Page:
The GNWT and Tlicho Government seem to be in general agreement about what they want to tweak in the conditions of the Mackenzie Valley Environmental Impact Review Board’s approval of the proposed 97-kilometre all-season road linking Highway 3 to Whati.
On June 22, both governments submitted changes they’d like to see made to various conditions attached the MVEIRB’s review of the project, released at the end of March.
“As a decision maker and as this is still an ongoing regulatory decision-making process, Tlicho Government will not be holding interviews,” wrote Tlicho executive officer Laura Duncan in response to a request for comment.
Cabinet communications for the GNWT stated the same thing about the ministers involved.
“This process is ongoing and a final decision (on the MVEIRB review) from the Tlicho Government is expected in mid-August,” wrote Duncan.
Despite keeping mum, the two parties’ positions are relatively clear from documents filed with the review board.
The GNWT’s main concerns are around three recommendations that aim to mitigate impacts on nearby Boreal caribou. While the GNWT isn’t asking for the recommendations to be removed, it is asking that several tweaks be made.
In one change, the GNWT is asking to change wording around the timeline for developing a range plan for the caribou. In addition to clarifying that the plan would be for the North Slave portion of the Nt1 Boreal caribou range and not for the entire North Slave region, the GNWT says it can’t guarantee the completion of such a range plan before the road being opened to the public, as it is not the only authority involved in such a plan.
Instead, it’s asking that the requirement be for the GNWT to develop a plan and submit it to Wek’eezhi Renewable Resources Board for review at least 90 days before the road opens.
As well, the GNWT wants to dash the requirement for creating a temporary no-hunting corridor around the road for Boreal caribou before the road is open. The GNWT proposes instead to work with Indigenous governments, particularly the Tlicho, to monitor harvest levels and take action if needed.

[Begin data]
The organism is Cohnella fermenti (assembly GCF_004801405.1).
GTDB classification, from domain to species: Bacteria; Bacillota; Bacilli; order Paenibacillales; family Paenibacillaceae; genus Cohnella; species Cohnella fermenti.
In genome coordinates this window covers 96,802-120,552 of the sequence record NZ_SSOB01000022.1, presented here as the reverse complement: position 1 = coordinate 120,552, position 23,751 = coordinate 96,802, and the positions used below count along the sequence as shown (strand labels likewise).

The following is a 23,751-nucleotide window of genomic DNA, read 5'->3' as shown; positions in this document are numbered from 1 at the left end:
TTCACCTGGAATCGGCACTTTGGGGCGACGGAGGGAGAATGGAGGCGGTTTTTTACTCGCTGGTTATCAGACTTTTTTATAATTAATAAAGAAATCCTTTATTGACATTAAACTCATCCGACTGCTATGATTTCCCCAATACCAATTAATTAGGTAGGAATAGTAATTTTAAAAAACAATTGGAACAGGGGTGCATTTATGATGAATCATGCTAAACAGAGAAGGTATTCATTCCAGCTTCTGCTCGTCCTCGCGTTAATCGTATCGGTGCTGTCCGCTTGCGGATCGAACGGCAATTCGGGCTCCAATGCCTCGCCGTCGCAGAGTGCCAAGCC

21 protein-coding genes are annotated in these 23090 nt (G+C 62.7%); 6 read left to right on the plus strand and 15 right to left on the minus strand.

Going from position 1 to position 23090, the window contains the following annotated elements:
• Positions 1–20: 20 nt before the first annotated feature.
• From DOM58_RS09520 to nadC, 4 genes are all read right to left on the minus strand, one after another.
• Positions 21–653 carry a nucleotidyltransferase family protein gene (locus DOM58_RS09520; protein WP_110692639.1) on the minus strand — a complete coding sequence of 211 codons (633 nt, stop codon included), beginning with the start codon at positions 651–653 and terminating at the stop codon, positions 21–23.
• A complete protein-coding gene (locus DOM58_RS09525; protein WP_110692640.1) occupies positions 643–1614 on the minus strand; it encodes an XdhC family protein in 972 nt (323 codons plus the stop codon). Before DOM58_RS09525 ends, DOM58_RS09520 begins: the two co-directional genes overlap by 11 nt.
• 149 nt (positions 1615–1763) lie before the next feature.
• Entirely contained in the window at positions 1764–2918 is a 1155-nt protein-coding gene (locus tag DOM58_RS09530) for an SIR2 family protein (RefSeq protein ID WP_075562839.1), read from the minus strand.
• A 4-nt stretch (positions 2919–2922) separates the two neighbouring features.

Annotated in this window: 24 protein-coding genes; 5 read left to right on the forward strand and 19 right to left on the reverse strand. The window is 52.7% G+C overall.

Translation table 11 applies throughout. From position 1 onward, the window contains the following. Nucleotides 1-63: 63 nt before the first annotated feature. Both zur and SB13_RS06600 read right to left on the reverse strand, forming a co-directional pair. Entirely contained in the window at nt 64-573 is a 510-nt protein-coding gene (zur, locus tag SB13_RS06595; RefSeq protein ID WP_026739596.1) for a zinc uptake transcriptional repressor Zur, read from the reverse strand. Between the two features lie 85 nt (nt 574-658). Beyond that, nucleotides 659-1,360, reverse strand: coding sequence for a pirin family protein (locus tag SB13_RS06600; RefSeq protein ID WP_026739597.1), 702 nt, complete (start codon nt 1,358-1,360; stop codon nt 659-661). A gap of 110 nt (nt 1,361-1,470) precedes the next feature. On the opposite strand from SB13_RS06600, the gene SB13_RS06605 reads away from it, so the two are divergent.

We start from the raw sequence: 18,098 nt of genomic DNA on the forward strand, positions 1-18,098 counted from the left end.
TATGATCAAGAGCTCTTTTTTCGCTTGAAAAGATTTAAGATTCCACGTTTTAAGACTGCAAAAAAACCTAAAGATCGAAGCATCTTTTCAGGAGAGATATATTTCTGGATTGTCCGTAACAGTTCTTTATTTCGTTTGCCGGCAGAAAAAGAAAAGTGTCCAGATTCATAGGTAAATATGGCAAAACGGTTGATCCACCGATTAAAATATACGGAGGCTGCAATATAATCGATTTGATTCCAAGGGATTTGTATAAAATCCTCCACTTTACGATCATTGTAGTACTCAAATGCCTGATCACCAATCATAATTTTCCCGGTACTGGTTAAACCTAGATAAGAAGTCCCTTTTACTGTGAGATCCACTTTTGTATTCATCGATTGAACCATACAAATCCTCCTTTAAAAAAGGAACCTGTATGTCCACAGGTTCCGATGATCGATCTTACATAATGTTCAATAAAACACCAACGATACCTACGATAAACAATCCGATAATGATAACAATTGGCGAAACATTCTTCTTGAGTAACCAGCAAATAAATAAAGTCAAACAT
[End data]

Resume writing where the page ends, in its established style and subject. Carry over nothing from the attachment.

The third main change involves eliminating the requirement for a 2,500-metre buffer on each side of the road as part of a caribou habitat offset plan and replacing that with a requirement to work together with the Tlicho Government and Wek’eezhii Renewable Resource Board – in consultation with Environment and Climate Change Canada, the Yellowknives Dene First Nation and the North Slave Metis Alliance – to determine the habitat offset area.
Much of the other tweaks align the recommendations with the authorities and co-management agreements of the area, set out in the Tlicho Agreement and other agreements.
Much of the Tlicho Government’s own proposals centre around making sure the responsibilities for the recommendations are shared fairly between the overlapping authorities of several bodies, including the Tlicho and the GNWT.
Several times in its proposals, the Tlicho Government references the GNWT’s proposals as satisfactory remedies to problems that its team has identified in the original MVEIRB conditions.
On June 21, Environment and Climate Change Canada submitted a letter to the MVEIRB that it does not take issue with the GNWT’s proposed changes.
The final approval and go-ahead of the plan will be given by the territorial ministers of Lands as well as Environment and Natural Resources; and the federal ministers of Natural Resources Canada as well as Crown-Indigenous Relations and Northern Affairs.